Assuming, without deciding, that Harley-Davidson and Gateway's release cannot be enforced to protect them against liability for reckless conduct and that Ms. DeCormier sufficiently pleaded the affirmative avoidance of the unenforceability of her release, Harley-Davidson and Gateway were still entitled to summary judgment because Ms. DeCormier failed to meet her burden to show Harley-Davidson and Gateway were reckless. The definition of " recklessness" in the Restatement (Second) of Torts has been long utilized in Missouri cases. See Hoover's Dairy, Inc. v. Mid-Am. Dairymen, Inc./Special Prods., Inc., 700 S.W.2d 426, 435 (Mo. banc 1985);
Sharp v. Robberson, 495 S.W.2d 394, 398 (Mo. banc 1973); Nichols v. Bresnahan, 357 Mo. 1126, 212 S.W.2d 570, 573 (Mo. 1948); Jordan v. Gen. Growth Dev. Corp., 675 S.W.2d 901, 906 (Mo. App. 1984). Conduct is in reckless disregard of another if the actor:
[A]ct[s] or fails to do an act which it is [the actor's] duty to the other to do, knowing or having reason to know of facts which would lead a reasonable man to realize that the actor's conduct not only creates an unreasonable risk of . . . harm to the other but also involves a high degree of probability that substantial harm will result to [the other.]
Nichols, 212 S.W.2d at 573. (quoting Restatement (Second) of Torts sec. 500 (1965)).
It is undisputed that the MSF training materials used by the instructors stated that " training [should] not be conducted during a thunderstorm, snowstorm, windstorm, [or] with ice on the range." It is also undisputed that " there was rain, drizzle, snow, and mist" in the area on the day Ms. DeCormier was injured, a fact that gives rise to the reasonable inference that there was rain, drizzle, snow, and mist on the range during the course. It is further undisputed that the training was performed according to MSF standards and that those standards require RiderCoaches to continuously observe and evaluate participants. From these facts, it could be concluded that Harley-Davidson and Gateway should have known facts from which a reasonable person would realize that continuing to send out riders to perform motorcycle exercises would create a high degree of probability of substantial harm to the riders.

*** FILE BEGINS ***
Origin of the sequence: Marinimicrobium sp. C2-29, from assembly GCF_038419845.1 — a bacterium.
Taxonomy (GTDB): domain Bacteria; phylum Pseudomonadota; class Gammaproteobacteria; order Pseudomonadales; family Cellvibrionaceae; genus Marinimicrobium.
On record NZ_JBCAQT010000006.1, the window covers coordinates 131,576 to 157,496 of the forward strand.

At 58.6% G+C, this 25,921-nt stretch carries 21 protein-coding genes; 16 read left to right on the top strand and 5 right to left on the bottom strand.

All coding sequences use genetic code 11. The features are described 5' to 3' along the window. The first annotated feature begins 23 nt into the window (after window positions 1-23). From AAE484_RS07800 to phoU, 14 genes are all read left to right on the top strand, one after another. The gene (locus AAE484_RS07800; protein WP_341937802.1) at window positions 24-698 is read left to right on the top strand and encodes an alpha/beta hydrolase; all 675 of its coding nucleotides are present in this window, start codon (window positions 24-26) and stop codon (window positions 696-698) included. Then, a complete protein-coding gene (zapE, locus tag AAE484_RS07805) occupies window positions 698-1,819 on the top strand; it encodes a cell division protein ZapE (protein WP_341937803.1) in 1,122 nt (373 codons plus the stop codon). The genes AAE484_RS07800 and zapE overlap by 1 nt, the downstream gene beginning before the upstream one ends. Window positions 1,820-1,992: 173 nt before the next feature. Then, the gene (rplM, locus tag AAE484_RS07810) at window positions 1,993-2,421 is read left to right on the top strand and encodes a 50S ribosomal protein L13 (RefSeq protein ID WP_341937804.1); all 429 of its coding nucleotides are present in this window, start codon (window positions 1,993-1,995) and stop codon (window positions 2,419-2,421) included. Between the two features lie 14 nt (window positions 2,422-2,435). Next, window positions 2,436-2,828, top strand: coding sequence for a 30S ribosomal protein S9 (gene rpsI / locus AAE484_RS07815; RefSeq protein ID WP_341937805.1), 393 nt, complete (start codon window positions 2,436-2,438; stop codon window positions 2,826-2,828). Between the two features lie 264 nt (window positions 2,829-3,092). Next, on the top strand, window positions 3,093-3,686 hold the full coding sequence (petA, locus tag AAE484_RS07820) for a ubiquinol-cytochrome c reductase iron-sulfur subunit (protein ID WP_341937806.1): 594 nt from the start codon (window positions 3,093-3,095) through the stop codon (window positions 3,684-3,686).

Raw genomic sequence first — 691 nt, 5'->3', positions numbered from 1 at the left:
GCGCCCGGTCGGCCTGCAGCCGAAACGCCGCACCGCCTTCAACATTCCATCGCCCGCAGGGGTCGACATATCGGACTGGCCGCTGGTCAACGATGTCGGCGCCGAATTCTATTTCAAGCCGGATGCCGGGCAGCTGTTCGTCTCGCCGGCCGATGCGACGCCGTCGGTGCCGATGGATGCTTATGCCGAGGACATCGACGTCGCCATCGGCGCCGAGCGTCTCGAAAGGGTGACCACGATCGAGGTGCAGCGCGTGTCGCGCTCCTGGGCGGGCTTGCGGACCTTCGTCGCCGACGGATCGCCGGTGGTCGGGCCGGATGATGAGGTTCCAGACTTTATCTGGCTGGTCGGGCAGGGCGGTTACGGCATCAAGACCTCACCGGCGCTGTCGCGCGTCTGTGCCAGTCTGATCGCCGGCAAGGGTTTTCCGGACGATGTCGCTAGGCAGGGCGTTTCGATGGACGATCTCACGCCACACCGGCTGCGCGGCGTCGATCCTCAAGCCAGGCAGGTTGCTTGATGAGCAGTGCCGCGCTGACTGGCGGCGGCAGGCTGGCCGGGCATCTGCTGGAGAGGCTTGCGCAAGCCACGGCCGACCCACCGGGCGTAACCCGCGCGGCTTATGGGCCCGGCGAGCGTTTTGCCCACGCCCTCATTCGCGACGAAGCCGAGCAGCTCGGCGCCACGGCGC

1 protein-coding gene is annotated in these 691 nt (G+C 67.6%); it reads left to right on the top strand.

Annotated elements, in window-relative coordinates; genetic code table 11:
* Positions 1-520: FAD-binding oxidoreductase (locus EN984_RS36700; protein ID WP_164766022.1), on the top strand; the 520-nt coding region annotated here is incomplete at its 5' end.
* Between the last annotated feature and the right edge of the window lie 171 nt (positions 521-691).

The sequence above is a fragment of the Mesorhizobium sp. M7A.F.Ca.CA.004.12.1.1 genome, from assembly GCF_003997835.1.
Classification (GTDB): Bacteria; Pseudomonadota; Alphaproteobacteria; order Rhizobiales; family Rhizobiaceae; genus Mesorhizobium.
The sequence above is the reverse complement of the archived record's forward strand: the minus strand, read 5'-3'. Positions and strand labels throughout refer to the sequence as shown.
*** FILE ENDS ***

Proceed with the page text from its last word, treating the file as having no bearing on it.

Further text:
In opposition to the summary judgment motion, Ms. DeCormier also stated that the track started to become icy and slippery but that, despite those conditions, the instructors failed to take any action to remedy the slick and dangerous condition and continued to send riders out on the course to perform exercises. She further stated that the instructors directed her to perform motorcycle exercises in icy and slippery conditions and that, while she was doing so, her bike slipped and landed on her leg, causing her severe injuries. The evidentiary support for these facts cited in her response was defendant's Exhibit A. Harley-Davidson and Gateway's Exhibit A was Ms. DeCormier's petition.
Ms. DeCormier's allegations in her petition are insufficient support for her statement of additional uncontroverted facts. " The purpose of summary judgment is to move the parties beyond the bare allegations in their pleadings . . .." Martin v. City of Washington, 848 S.W.2d 487, 491 (Mo. banc 1993). A party cannot rely on its own petition to provide the necessary evidentiary support for additional facts alleged in response to a summary judgment motion. See Bilyeu v. Vaill, 349 S.W.3d 479, 482 (Mo. App. 2011).
Accordingly, Ms. DeCormier fails to show a genuine dispute as to whether Harley-Davidson and Gateway intentionally acted or failed to act to cause her injury, which is necessary to show recklessness. See Nichols, 212 S.W.2d at 573. Therefore, Harley-Davidson and Gateway were entitled to judgment on their affirmative defense of release.
A party is in reckless disregard of others if the party intentionally acts or fails to act while knowing or having reason to know of facts from which a reasonable person would realize such conduct creates an unreasonably high degree of risk of substantial harm. Id. In response to Harley-Davidson and Gateway's motion for summary judgment, Ms. DeCormier did not show a genuine dispute as to whether Harley-Davidson and Gateway were reckless by specifically referencing discovery, exhibits, and affidavits, as a non-moving party is required to do to defeat a summary judgment motion. Rule 74.04(c)(2). Therefore, this Court affirms the circuit court's judgment in favor of Harley-Davidson and Gateway.